DURHAM — Teams in an Odyssey of the Mind competition might come up with wildly different solutions to the same problem. Some answers might be more creative than others, some may be more successful than others, but at the end of the day, everything the teams do is “handmade and children-made,” as Durham fourth grader Jordyn Powell put it.

Durham’s Odyssey of the Mind team members work on some spontaneous problem solving to get ready for the world finals next month. Times Record photo by Hannah LaClaire

Odyssey of the mind is a worldwide creative problem-solving program that challenges students of different age groups to work together to come up with unique and entertaining solutions to a predetermined problem, as well as a spontaneous problem for which the students are unprepared. They are judged on their solution to a problem as well as how creative their solution is. Team coaches are not allowed to help at all.

Jordyn is one of six students from the Durham program advancing to the Odyssey of the Mind world finals in Michigan at the end of May. The Durham students, as well as two teams from Bath Middle School, are among the 19 Maine teams heading to Worlds, where they will compete against hundreds of other teams according to Maine state co-coordinator Elise Copeland.

“It’s fun creating something with no adult help,” said Isaiah Helfrich, one of the Durham students.

“We can’t even say ‘great idea,’” his mother and coach Kirsten Helfrich said of the guidance (or lack thereof) provided by coaches, “but we can help them understand the problem.” She and co-coach Jay Ritcheson have to be almost completely hands-off, providing only structure for the team.

The skills learned through Odyssey are ones that Helfrich said she believes students aren’t always getting in the traditional classroom setting.


A recent study by software company Adobe found that creative problem solving, or “redefining problems and opportunities, coming up with new, innovative responses and solutions and then taking action” is a skill that 97% of educators and 96% of policymakers value. However, less than half of those educators feel they have the training and the knowledge to help students develop those skills. Another 80% saying they lack the time to create curriculum around problem-solving and 60% saying they don’t have control over the lessons they teach.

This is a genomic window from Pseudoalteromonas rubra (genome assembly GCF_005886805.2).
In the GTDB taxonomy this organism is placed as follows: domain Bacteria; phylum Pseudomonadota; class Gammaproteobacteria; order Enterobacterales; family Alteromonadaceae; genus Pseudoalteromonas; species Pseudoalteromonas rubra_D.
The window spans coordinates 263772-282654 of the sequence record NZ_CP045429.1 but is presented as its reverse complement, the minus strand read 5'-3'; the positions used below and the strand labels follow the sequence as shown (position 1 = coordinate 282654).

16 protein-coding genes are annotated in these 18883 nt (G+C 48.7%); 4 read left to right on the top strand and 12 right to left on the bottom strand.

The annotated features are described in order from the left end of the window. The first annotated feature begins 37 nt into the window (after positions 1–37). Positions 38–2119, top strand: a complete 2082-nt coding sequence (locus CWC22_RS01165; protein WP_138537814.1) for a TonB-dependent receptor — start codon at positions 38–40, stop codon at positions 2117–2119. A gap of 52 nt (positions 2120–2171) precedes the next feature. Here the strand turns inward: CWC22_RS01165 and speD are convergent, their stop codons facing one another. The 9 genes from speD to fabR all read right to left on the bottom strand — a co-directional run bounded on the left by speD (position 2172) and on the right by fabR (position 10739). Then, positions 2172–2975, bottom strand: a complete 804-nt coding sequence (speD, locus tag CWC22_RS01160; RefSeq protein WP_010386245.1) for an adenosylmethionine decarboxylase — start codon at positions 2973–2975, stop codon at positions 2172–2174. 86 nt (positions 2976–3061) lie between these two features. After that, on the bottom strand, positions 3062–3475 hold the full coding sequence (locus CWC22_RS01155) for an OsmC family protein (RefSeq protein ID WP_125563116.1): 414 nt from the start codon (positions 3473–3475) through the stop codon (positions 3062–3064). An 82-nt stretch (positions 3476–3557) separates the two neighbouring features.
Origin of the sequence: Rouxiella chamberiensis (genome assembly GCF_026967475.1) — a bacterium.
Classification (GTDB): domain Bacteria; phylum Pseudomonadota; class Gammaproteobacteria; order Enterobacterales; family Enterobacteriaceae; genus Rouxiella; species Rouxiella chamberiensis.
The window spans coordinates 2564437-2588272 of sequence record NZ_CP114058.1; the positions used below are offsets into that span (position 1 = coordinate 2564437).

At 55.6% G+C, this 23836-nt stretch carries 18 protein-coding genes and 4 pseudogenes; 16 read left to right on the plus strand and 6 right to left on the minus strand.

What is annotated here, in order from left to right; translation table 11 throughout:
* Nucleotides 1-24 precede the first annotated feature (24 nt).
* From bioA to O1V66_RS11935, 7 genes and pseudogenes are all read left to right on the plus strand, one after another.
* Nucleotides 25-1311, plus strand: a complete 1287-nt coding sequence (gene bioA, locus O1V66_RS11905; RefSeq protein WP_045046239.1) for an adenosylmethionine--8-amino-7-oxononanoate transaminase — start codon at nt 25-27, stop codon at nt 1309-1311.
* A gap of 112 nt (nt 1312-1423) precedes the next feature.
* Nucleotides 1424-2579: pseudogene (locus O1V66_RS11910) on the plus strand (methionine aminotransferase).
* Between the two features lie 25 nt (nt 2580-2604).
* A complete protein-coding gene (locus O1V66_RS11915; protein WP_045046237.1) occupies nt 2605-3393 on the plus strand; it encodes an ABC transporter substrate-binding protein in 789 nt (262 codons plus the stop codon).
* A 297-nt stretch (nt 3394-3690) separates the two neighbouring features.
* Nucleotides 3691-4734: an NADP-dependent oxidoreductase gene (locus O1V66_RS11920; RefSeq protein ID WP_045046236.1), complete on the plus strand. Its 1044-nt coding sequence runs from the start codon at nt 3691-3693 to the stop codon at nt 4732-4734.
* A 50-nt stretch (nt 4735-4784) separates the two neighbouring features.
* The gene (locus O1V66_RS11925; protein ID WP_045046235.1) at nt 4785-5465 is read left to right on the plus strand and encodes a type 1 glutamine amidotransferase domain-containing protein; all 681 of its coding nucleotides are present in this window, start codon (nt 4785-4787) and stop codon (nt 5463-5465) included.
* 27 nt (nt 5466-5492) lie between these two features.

These are the gaps that Odyssey of the Mind tries to fill.

“There are many teachers who feel that, with the advent of current educational initiatives, they are unable to adequately meet the needs of their most creative students,” said Fern Brown, Maine Odyssey State Co-Director in a statement. “Odyssey fills that need as it occupies a unique spot where science and technology meets theater and the arts.”

Luana Sena, left, tosses a coin to Lexi Ritcheson at a recent Durham Odyssey of the Mind practice. Times Record photo by Hannah LaClaire

According to the organization, students also learn interpersonal and collaborative skills, communication, self-direction and adaptability.

“The need for skills with broad application is seen in the idea that today’s students must somehow be prepared for jobs that don’t exist, using technology that doesn’t exist — yet. If we don’t know what they’ll need for future roles, it’s essential we prepare students to navigate the unknown, overcome hurdles, and come up with cutting-edge solutions to unfamiliar challenges. This, ultimately, is where creative problem-solving skills shine,” according to the study.